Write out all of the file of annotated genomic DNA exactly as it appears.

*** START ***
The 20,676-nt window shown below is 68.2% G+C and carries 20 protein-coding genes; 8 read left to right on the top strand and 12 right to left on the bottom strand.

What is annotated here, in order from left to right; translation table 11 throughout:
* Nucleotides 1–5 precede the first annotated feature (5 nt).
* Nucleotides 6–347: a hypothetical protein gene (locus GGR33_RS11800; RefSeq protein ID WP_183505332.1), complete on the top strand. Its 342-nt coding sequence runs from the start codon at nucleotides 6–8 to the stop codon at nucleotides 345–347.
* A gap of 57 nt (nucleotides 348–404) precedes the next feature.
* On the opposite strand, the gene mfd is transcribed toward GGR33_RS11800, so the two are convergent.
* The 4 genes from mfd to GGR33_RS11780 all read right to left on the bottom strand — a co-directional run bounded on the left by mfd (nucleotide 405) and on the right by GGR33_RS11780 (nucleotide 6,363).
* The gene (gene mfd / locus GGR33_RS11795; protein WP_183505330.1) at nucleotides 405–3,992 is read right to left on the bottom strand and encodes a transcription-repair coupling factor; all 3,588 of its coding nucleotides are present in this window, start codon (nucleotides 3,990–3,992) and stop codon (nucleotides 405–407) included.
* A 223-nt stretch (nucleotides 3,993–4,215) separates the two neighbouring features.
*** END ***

The 20,676-nt window shown below is 68.2% G+C and carries 20 protein-coding genes; 8 read left to right on the top strand and 12 right to left on the bottom strand.

What is annotated here, in order from left to right; translation table 11 throughout:
* Nucleotides 1–5 precede the first annotated feature (5 nt).
* Nucleotides 6–347: a hypothetical protein gene (locus GGR33_RS11800; RefSeq protein ID WP_183505332.1), complete on the top strand. Its 342-nt coding sequence runs from the start codon at nucleotides 6–8 to the stop codon at nucleotides 345–347.
* A gap of 57 nt (nucleotides 348–404) precedes the next feature.
* On the opposite strand, the gene mfd is transcribed toward GGR33_RS11800, so the two are convergent.
* The 4 genes from mfd to GGR33_RS11780 all read right to left on the bottom strand — a co-directional run bounded on the left by mfd (nucleotide 405) and on the right by GGR33_RS11780 (nucleotide 6,363).
* The gene (gene mfd / locus GGR33_RS11795; protein WP_183505330.1) at nucleotides 405–3,992 is read right to left on the bottom strand and encodes a transcription-repair coupling factor; all 3,588 of its coding nucleotides are present in this window, start codon (nucleotides 3,990–3,992) and stop codon (nucleotides 405–407) included.
* A 223-nt stretch (nucleotides 3,993–4,215) separates the two neighbouring features.